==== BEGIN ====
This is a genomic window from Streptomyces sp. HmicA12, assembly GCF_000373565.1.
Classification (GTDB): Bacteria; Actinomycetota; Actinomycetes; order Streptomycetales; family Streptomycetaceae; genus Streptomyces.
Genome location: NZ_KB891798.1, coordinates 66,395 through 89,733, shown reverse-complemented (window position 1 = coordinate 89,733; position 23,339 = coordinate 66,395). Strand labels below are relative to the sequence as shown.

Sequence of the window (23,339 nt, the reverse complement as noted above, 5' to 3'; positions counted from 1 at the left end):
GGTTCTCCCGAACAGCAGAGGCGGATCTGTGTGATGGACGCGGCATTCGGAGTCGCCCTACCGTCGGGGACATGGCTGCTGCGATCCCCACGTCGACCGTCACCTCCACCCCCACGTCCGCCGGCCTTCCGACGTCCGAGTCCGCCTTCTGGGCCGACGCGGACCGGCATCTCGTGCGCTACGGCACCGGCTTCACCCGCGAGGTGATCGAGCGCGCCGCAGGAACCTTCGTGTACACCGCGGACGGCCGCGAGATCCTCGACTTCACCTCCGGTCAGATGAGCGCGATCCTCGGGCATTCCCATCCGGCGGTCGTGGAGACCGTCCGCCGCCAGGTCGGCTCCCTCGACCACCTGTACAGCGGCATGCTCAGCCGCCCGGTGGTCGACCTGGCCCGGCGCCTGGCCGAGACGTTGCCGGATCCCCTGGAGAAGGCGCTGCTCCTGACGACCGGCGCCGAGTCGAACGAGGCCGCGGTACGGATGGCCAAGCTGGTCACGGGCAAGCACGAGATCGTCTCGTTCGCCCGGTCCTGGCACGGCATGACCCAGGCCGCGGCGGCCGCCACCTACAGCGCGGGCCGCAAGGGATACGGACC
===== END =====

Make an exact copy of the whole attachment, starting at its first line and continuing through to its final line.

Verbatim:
This is a genomic window from Streptomyces sp. HmicA12, assembly GCF_000373565.1.
Classification (GTDB): Bacteria; Actinomycetota; Actinomycetes; order Streptomycetales; family Streptomycetaceae; genus Streptomyces.
Genome location: NZ_KB891798.1, coordinates 66,395 through 89,733, shown reverse-complemented (window position 1 = coordinate 89,733; position 23,339 = coordinate 66,395). Strand labels below are relative to the sequence as shown.

Sequence of the window (23,339 nt, the reverse complement as noted above, 5' to 3'; positions counted from 1 at the left end):
GGTTCTCCCGAACAGCAGAGGCGGATCTGTGTGATGGACGCGGCATTCGGAGTCGCCCTACCGTCGGGGACATGGCTGCTGCGATCCCCACGTCGACCGTCACCTCCACCCCCACGTCCGCCGGCCTTCCGACGTCCGAGTCCGCCTTCTGGGCCGACGCGGACCGGCATCTCGTGCGCTACGGCACCGGCTTCACCCGCGAGGTGATCGAGCGCGCCGCAGGAACCTTCGTGTACACCGCGGACGGCCGCGAGATCCTCGACTTCACCTCCGGTCAGATGAGCGCGATCCTCGGGCATTCCCATCCGGCGGTCGTGGAGACCGTCCGCCGCCAGGTCGGCTCCCTCGACCACCTGTACAGCGGCATGCTCAGCCGCCCGGTGGTCGACCTGGCCCGGCGCCTGGCCGAGACGTTGCCGGATCCCCTGGAGAAGGCGCTGCTCCTGACGACCGGCGCCGAGTCGAACGAGGCCGCGGTACGGATGGCCAAGCTGGTCACGGGCAAGCACGAGATCGTCTCGTTCGCCCGGTCCTGGCACGGCATGACCCAGGCCGCGGCGGCCGCCACCTACAGCGCGGGCCGCAAGGGATACGGACC